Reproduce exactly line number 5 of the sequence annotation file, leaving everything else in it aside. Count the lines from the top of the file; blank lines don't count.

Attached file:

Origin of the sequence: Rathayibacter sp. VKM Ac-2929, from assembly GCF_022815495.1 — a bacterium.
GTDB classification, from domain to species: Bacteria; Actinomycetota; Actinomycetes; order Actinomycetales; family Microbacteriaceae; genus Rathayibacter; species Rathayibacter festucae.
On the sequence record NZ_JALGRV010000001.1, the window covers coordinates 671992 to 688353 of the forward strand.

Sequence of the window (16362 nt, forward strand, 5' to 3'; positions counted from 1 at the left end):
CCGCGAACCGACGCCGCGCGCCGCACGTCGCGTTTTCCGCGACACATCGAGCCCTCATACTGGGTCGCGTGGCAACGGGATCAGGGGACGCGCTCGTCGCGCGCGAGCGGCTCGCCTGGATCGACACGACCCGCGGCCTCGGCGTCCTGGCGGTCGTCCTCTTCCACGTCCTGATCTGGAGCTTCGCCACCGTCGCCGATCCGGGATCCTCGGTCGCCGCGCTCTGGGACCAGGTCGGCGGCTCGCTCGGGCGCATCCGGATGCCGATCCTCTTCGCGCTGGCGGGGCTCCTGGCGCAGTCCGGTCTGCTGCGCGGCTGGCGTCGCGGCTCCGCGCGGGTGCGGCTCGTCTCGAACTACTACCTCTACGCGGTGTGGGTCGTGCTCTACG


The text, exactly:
CCGCGAACCGACGCCGCGCGCCGCACGTCGCGTTTTCCGCGACACATCGAGCCCTCATACTGGGTCGCGTGGCAACGGGATCAGGGGACGCGCTCGTCGCGCGCGAGCGGCTCGCCTGGATCGACACGACCCGCGGCCTCGGCGTCCTGGCGGTCGTCCTCTTCCACGTCCTGATCTGGAGCTTCGCCACCGTCGCCGATCCGGGATCCTCGGTCGCCGCGCTCTGGGACCAGGTCGGCGGCTCGCTCGGGCGCATCCGGATGCCGATCCTCTTCGCGCTGGCGGGGCTCCTGGCGCAGTCCGGTCTGCTGCGCGGCTGGCGTCGCGGCTCCGCGCGGGTGCGGCTCGTCTCGAACTACTACCTCTACGCGGTGTGGGTCGTGCTCTACG